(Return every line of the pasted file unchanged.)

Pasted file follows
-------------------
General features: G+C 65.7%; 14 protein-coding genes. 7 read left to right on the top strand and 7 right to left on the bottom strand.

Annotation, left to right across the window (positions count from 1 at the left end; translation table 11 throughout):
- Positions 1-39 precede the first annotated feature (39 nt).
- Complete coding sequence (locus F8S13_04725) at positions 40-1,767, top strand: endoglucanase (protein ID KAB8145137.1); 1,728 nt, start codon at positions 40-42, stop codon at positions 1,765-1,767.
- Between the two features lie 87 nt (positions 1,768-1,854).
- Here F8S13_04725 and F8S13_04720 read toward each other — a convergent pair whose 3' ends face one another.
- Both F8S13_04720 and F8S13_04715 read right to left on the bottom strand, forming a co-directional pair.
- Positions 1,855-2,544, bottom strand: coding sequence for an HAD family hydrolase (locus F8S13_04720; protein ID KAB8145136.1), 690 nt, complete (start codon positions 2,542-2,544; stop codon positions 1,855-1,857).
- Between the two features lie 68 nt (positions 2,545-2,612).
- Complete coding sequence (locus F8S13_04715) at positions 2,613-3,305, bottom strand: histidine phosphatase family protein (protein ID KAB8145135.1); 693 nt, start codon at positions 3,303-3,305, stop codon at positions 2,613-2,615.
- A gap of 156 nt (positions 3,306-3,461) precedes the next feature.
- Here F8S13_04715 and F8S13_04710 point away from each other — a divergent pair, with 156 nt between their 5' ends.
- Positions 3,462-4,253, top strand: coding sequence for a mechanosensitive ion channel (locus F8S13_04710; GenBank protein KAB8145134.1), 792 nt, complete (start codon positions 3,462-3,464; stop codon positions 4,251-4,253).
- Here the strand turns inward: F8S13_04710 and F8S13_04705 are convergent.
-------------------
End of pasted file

General features: G+C 65.7%; 14 protein-coding genes. 7 read left to right on the top strand and 7 right to left on the bottom strand.

Annotation, left to right across the window (positions count from 1 at the left end; translation table 11 throughout):
- Positions 1-39 precede the first annotated feature (39 nt).
- Complete coding sequence (locus F8S13_04725) at positions 40-1,767, top strand: endoglucanase (protein ID KAB8145137.1); 1,728 nt, start codon at positions 40-42, stop codon at positions 1,765-1,767.
- Between the two features lie 87 nt (positions 1,768-1,854).
- Here F8S13_04725 and F8S13_04720 read toward each other — a convergent pair whose 3' ends face one another.
- Both F8S13_04720 and F8S13_04715 read right to left on the bottom strand, forming a co-directional pair.
- Positions 1,855-2,544, bottom strand: coding sequence for an HAD family hydrolase (locus F8S13_04720; protein ID KAB8145136.1), 690 nt, complete (start codon positions 2,542-2,544; stop codon positions 1,855-1,857).
- Between the two features lie 68 nt (positions 2,545-2,612).
- Complete coding sequence (locus F8S13_04715) at positions 2,613-3,305, bottom strand: histidine phosphatase family protein (protein ID KAB8145135.1); 693 nt, start codon at positions 3,303-3,305, stop codon at positions 2,613-2,615.
- A gap of 156 nt (positions 3,306-3,461) precedes the next feature.
- Here F8S13_04715 and F8S13_04710 point away from each other — a divergent pair, with 156 nt between their 5' ends.
- Positions 3,462-4,253, top strand: coding sequence for a mechanosensitive ion channel (locus F8S13_04710; GenBank protein KAB8145134.1), 792 nt, complete (start codon positions 3,462-3,464; stop codon positions 4,251-4,253).
- Here the strand turns inward: F8S13_04710 and F8S13_04705 are convergent.